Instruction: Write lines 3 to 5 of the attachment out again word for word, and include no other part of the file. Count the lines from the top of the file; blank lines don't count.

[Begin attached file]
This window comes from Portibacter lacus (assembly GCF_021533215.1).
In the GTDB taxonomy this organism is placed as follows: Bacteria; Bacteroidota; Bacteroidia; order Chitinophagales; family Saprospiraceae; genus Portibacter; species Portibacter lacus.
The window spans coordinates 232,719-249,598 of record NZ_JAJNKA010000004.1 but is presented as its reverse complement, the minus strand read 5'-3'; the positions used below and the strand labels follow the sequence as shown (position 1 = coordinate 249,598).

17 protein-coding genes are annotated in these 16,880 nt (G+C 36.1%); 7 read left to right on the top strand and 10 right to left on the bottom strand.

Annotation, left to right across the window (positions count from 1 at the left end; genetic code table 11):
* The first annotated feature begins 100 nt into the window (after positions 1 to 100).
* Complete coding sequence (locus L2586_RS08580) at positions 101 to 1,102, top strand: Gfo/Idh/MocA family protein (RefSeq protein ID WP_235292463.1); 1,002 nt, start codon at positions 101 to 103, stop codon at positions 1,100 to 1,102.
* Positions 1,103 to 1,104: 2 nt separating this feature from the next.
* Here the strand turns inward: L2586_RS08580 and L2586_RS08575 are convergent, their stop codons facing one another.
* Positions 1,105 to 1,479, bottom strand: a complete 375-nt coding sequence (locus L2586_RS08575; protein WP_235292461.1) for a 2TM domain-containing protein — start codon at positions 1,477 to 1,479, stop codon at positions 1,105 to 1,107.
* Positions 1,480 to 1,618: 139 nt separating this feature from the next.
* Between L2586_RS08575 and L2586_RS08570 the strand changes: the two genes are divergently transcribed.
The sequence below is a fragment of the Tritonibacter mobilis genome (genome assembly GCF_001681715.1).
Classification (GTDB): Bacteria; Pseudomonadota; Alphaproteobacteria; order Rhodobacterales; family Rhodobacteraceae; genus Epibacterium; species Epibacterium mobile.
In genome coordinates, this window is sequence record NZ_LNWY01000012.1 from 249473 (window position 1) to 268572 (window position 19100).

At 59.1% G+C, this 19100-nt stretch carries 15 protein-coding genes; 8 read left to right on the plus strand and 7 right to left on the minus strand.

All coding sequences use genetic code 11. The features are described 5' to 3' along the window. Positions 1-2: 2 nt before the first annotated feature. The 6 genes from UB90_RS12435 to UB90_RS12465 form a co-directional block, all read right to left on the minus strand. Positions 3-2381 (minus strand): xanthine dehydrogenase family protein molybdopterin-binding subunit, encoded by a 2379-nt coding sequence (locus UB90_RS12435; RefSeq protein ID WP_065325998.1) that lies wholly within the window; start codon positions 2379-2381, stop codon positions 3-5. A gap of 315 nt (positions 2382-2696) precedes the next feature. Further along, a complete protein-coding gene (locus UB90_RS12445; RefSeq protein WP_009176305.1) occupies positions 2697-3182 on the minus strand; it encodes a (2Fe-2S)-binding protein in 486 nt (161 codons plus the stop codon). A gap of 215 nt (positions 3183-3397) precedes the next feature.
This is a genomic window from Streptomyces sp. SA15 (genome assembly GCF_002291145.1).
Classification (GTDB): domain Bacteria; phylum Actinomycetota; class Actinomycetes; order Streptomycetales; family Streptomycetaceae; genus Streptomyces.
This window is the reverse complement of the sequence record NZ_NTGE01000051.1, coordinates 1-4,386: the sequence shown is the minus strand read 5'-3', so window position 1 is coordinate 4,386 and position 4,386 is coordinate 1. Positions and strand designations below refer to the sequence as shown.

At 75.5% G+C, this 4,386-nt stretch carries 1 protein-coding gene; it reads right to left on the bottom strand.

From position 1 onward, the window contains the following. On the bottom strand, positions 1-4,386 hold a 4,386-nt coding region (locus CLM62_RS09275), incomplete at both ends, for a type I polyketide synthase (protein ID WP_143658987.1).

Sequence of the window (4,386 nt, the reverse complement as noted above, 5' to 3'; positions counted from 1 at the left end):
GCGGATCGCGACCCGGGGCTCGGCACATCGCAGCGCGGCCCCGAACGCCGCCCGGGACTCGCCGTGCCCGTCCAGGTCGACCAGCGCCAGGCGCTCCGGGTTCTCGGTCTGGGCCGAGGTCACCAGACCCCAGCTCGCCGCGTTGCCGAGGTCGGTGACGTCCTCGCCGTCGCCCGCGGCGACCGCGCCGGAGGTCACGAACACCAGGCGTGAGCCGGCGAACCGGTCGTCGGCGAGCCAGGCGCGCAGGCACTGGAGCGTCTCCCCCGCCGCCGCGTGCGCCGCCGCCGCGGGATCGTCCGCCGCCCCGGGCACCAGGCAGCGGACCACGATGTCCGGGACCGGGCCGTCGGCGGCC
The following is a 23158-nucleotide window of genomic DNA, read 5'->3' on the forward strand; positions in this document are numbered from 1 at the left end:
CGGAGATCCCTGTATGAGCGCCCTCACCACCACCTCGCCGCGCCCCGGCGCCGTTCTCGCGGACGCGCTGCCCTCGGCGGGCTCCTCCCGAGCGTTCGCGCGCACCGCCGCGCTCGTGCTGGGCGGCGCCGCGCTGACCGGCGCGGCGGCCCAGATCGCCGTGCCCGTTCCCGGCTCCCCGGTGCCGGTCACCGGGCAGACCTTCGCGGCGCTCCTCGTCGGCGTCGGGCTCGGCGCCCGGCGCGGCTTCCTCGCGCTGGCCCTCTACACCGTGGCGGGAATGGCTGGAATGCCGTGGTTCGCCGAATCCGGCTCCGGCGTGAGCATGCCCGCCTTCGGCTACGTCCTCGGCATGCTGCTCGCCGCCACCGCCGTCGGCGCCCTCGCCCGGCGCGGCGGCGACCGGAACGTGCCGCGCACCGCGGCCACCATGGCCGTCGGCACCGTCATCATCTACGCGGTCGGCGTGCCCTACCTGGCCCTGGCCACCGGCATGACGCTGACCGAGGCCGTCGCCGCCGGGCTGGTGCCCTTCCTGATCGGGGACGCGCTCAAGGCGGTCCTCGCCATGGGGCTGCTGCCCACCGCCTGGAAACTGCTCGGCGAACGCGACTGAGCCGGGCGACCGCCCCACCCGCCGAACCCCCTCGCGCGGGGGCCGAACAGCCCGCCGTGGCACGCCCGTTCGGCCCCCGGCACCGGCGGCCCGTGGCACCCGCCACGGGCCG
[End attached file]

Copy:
The window spans coordinates 232,719-249,598 of record NZ_JAJNKA010000004.1 but is presented as its reverse complement, the minus strand read 5'-3'; the positions used below and the strand labels follow the sequence as shown (position 1 = coordinate 249,598).

17 protein-coding genes are annotated in these 16,880 nt (G+C 36.1%); 7 read left to right on the top strand and 10 right to left on the bottom strand.

Annotation, left to right across the window (positions count from 1 at the left end; genetic code table 11):